And a summer morning in July! Has anyone save a hunter ever experienced the delight of wandering through bushes at dawn? Your feet leave green imprints in grass that is heavy and white with dew. You push aside wet bushes - the warm scent accumulated in the night almost smothers you; the air is impregnated with the fresh bitter-sweet fragrance of wormwood, the honeyed scent of buckwheat and clover; far off an oak forest rises like a wall, shining purple in the sunshine; the air is still fresh, but the coming heat can already be felt. Your head becomes slightly dizzy from such an excess of sweet scents. And there’s no end to the bushes. Away in the distance ripening rye glows yellow and there are narrow strips of rust-red buckwheat. Then there’s the sound of a cart; a peasant drives by at walking pace, leaving his horse in the shade before the sun gets hot. You greet him, pass on, and after a while the metallic rasping of a scythe can be heard behind you. The sun is rising higher and higher, and the grass quickly dries out. It’s already hot. First one hour, then another passes. The sky darkens at the edges and the motionless air is aflame with the prickly heat.109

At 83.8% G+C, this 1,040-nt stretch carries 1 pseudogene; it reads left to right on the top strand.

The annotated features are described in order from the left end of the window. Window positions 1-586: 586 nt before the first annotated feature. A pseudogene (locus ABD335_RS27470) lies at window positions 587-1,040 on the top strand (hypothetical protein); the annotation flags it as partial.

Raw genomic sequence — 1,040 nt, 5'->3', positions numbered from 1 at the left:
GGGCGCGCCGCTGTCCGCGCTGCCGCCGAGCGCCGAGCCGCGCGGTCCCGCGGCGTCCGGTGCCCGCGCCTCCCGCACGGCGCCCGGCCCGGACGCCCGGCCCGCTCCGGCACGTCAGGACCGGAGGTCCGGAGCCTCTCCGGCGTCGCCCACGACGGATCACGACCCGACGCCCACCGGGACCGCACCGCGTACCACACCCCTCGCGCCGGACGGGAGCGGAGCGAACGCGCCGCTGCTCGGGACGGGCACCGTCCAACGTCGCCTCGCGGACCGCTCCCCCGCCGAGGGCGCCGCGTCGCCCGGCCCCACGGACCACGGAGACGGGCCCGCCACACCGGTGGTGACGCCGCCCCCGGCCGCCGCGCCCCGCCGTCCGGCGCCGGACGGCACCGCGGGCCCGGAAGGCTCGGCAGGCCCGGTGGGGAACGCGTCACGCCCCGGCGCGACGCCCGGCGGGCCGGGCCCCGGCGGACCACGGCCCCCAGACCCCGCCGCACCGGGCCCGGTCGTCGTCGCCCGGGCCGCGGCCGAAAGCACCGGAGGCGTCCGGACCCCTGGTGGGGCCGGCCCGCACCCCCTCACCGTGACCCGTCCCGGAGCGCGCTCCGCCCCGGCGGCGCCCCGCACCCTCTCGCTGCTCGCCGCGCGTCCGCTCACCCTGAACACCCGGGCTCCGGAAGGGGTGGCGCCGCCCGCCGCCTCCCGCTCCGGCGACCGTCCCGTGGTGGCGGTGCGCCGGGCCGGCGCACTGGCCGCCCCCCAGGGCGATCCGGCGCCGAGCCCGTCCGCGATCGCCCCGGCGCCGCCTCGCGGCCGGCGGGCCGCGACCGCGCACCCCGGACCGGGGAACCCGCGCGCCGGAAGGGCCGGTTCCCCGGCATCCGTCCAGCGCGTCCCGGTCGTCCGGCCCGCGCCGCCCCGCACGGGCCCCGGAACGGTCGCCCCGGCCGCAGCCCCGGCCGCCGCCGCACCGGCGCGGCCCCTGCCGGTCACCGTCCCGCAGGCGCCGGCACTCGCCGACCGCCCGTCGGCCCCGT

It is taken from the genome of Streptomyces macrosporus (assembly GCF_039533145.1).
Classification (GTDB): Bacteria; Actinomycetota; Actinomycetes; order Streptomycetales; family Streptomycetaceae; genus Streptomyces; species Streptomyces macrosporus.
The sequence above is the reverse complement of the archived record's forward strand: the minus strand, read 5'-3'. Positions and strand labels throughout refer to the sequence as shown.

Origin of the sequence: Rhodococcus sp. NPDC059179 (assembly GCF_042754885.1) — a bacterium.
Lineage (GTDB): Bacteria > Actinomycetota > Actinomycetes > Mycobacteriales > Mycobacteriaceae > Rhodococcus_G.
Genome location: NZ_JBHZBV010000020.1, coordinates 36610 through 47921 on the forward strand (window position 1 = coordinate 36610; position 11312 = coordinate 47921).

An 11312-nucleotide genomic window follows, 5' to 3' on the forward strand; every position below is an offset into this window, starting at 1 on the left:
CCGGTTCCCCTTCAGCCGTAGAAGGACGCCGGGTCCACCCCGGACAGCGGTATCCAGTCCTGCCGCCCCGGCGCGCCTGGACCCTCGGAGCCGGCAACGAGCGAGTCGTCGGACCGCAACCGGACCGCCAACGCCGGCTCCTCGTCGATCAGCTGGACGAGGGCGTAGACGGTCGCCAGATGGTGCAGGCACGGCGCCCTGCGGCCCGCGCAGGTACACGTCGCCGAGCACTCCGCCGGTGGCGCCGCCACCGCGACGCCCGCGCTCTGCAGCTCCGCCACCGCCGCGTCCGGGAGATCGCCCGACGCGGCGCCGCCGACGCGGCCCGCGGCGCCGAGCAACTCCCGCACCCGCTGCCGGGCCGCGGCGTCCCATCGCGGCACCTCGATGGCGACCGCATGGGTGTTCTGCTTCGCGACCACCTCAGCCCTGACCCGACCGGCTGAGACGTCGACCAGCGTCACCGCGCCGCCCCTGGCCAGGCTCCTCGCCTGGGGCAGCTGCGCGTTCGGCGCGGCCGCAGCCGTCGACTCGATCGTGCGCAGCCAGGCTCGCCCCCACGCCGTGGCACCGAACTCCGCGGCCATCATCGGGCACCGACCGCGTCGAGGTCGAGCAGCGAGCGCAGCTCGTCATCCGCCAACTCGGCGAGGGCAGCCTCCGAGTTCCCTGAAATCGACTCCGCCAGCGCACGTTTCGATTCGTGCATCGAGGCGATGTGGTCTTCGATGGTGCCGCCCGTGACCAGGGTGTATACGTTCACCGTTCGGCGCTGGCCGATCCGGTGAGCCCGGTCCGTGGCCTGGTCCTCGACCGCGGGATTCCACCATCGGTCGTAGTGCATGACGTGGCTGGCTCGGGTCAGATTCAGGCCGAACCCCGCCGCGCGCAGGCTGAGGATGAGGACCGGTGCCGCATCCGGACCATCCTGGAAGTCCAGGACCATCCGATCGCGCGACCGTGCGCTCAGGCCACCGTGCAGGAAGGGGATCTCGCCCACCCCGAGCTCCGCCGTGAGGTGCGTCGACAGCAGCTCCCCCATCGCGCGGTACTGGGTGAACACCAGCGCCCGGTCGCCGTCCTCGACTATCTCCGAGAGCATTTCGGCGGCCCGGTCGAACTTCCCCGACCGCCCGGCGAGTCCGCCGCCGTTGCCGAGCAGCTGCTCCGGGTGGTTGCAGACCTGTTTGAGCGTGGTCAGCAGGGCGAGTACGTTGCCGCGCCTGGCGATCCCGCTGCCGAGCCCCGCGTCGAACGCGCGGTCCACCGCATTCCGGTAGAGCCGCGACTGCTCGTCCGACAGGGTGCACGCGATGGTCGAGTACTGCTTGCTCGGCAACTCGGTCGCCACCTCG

Russian forms of dress became the height of fashion after 1812. At balls and receptions in St Petersburg, and from the 1830s at the court as well, society ladies began to appear in national costume, complete with the sarafan tunic and kokoshnik head-dress of old Muscovy. The Russian peasant shawl was hugely popular with noblewomen in the 1810s. There had been a fashion for oriental shawls in Europe during the last decades of the eighteenth century which the Russians had copied by importing their own shawls from India. But after 1812 it was Russian peasant shawls that became the rage, and serf workshops emerged as major centres of the fashion industry.110 The Russian gown (kapot), traditionally worn by peasant and provincial merchant wives, entered haute couture slightly earlier, in the 1780s, when Catherine the Great took to wearing one, but it too was widely worn from about 1812. The kaftan and khalat (a splendid sort of housecoat or dressing gown in which one could lounge about at home and receive guests) came back into fashion among noblemen. The podyovka, a short kaftan traditionally worn by the peasantry, was added to the wardrobe of the nobleman as well. To wear such clothes was not just to relax and be oneself at home; it was, in the words of one memoirist, ‘to make a conscious statement of one’s Russianness’.111 When, in 1827,
Tropinin painted Pushkin wearing a khalat (plate 22), he was portraying him as a gentleman who was perfectly at ease with the customs of his land.